Crown rust is the most destructive disease of oats in Iowa. Losses during the 1930's and early 40's ran high; 30 per cent in 1941. From 1944 to 1948 very little rust occurred, but from 1949 to 1952, loss estimates averaged $45,000,000 per year. The role of buckthorn (Rhammus cathartica L.) as the alternate host of the crown rust pathogen (Puccinia coronata Corda) was discovered by De Bary in 1866. More recent research has shown all species of Rhamnus susceptible to one or more varieties of this leaf rust producing fungus. Occurring in hedges and as escaped bushes in fence rows, R. cathartica constitutes a two-way threat to the oat crop; aeciospores blown from infected buckthorn leaves cause early spring infection of oat fields when weather conditions are favorable; and, new races capable of attacking previously resistant varieties may be formed since hybridization of the fungus occurs each year on the buckthorn leaves.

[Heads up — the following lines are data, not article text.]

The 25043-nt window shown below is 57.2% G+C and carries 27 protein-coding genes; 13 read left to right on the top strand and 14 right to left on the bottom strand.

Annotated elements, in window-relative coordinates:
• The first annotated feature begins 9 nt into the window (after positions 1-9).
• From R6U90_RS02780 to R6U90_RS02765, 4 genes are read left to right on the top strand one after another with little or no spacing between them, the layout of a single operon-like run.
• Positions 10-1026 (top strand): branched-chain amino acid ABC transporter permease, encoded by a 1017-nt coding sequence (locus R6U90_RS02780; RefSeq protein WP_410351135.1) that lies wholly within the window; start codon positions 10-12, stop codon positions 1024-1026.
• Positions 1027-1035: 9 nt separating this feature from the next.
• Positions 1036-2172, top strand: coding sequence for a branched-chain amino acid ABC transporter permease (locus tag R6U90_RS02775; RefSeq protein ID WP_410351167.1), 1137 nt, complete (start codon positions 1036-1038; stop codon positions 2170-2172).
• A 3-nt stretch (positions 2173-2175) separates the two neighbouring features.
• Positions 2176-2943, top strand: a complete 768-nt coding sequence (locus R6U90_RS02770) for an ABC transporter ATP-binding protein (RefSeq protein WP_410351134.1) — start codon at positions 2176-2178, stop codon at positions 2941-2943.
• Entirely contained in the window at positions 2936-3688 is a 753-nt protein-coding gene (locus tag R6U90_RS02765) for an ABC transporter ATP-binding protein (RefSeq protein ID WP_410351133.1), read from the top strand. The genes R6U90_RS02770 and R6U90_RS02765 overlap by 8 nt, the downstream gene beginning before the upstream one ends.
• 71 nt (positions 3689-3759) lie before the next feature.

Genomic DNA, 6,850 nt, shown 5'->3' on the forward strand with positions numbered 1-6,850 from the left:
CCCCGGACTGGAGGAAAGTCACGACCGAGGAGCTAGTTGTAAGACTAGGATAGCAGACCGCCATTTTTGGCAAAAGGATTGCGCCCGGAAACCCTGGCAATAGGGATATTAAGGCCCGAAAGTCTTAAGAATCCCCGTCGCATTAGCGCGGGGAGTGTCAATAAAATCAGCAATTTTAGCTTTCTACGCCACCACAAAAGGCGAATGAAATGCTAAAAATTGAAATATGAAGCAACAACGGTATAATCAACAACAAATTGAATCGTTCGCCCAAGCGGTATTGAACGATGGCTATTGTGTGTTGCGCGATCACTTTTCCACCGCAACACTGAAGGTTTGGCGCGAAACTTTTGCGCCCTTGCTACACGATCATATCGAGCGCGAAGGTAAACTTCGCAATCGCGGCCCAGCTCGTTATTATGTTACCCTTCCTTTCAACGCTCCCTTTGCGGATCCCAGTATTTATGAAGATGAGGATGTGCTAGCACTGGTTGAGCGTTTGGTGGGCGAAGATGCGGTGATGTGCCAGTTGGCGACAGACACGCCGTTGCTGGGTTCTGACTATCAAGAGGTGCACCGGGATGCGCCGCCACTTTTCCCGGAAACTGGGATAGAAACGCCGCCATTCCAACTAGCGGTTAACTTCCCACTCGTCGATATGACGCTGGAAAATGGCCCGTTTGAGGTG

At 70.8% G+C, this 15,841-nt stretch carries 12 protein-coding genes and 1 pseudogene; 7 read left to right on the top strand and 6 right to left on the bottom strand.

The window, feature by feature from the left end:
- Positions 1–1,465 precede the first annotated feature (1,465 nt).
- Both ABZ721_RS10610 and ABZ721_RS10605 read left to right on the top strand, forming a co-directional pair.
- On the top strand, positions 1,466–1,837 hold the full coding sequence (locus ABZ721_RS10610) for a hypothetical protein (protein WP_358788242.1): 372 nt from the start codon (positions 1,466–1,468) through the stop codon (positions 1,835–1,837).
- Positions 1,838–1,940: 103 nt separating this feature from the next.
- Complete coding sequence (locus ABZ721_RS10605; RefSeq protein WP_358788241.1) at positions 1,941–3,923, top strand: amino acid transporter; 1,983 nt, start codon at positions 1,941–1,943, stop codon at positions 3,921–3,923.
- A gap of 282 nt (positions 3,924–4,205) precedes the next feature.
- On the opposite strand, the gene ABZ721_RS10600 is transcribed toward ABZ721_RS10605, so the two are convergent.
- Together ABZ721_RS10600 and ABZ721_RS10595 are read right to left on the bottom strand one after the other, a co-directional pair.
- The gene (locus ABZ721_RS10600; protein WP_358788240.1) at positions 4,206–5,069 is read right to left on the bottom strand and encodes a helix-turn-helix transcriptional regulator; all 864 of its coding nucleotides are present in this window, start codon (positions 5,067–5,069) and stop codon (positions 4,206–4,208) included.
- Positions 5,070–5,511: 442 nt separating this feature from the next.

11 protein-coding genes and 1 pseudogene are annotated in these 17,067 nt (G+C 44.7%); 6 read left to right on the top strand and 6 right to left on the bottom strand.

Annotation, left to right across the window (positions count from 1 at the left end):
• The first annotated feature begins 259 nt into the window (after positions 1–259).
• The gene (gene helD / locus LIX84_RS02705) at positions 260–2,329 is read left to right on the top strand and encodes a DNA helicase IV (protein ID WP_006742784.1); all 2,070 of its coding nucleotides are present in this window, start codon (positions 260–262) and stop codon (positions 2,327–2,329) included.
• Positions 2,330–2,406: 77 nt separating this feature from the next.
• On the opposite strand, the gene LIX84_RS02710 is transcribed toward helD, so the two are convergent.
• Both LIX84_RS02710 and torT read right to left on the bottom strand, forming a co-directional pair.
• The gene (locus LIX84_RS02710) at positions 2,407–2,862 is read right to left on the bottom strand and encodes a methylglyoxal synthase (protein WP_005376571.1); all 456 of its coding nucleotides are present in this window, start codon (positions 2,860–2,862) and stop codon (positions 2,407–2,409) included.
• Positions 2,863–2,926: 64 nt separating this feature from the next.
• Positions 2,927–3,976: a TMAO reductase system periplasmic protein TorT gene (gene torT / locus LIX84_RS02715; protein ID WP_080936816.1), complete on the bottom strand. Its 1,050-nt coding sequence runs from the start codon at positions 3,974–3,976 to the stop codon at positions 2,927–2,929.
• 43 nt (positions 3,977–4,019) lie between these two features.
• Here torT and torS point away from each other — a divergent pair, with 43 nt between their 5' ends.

Proceedings of the Iowa Academy of Science
© Copyright 1953 by the Iowa Academy of Science, Inc.
Bragonier, W. H.
"The Relation of Buckthorn to Losses from Crown Rust of Oats,"
Proceedings of the Iowa Academy of Science, 60(1), 95-97.
Available at: https://scholarworks.uni.edu/pias/vol60/iss1/12